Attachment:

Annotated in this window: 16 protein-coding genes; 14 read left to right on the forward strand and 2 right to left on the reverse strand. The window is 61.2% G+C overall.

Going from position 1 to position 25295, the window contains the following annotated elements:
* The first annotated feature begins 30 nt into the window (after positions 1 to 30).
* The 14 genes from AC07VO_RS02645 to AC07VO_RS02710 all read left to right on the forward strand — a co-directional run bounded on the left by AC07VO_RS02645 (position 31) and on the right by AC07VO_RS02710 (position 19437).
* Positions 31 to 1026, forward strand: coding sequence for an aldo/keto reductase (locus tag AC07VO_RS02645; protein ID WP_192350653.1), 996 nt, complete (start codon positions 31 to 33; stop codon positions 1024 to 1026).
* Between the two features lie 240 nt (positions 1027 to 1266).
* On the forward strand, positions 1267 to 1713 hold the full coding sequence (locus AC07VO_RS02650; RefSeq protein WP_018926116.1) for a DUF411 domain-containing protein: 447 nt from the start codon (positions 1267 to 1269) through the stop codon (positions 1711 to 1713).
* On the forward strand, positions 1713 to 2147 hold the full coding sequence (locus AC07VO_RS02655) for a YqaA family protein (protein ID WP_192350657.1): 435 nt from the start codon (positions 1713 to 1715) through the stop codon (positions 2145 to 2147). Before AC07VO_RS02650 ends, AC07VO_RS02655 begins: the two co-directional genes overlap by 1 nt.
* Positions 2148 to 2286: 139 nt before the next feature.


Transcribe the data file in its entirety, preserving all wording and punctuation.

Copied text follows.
Annotated in this window: 16 protein-coding genes; 14 read left to right on the forward strand and 2 right to left on the reverse strand. The window is 61.2% G+C overall.

Going from position 1 to position 25295, the window contains the following annotated elements:
* The first annotated feature begins 30 nt into the window (after positions 1 to 30).
* The 14 genes from AC07VO_RS02645 to AC07VO_RS02710 all read left to right on the forward strand — a co-directional run bounded on the left by AC07VO_RS02645 (position 31) and on the right by AC07VO_RS02710 (position 19437).
* Positions 31 to 1026, forward strand: coding sequence for an aldo/keto reductase (locus tag AC07VO_RS02645; protein ID WP_192350653.1), 996 nt, complete (start codon positions 31 to 33; stop codon positions 1024 to 1026).
* Between the two features lie 240 nt (positions 1027 to 1266).
* On the forward strand, positions 1267 to 1713 hold the full coding sequence (locus AC07VO_RS02650; RefSeq protein WP_018926116.1) for a DUF411 domain-containing protein: 447 nt from the start codon (positions 1267 to 1269) through the stop codon (positions 1711 to 1713).
* On the forward strand, positions 1713 to 2147 hold the full coding sequence (locus AC07VO_RS02655) for a YqaA family protein (protein ID WP_192350657.1): 435 nt from the start codon (positions 1713 to 1715) through the stop codon (positions 2145 to 2147). Before AC07VO_RS02650 ends, AC07VO_RS02655 begins: the two co-directional genes overlap by 1 nt.
* Positions 2148 to 2286: 139 nt before the next feature.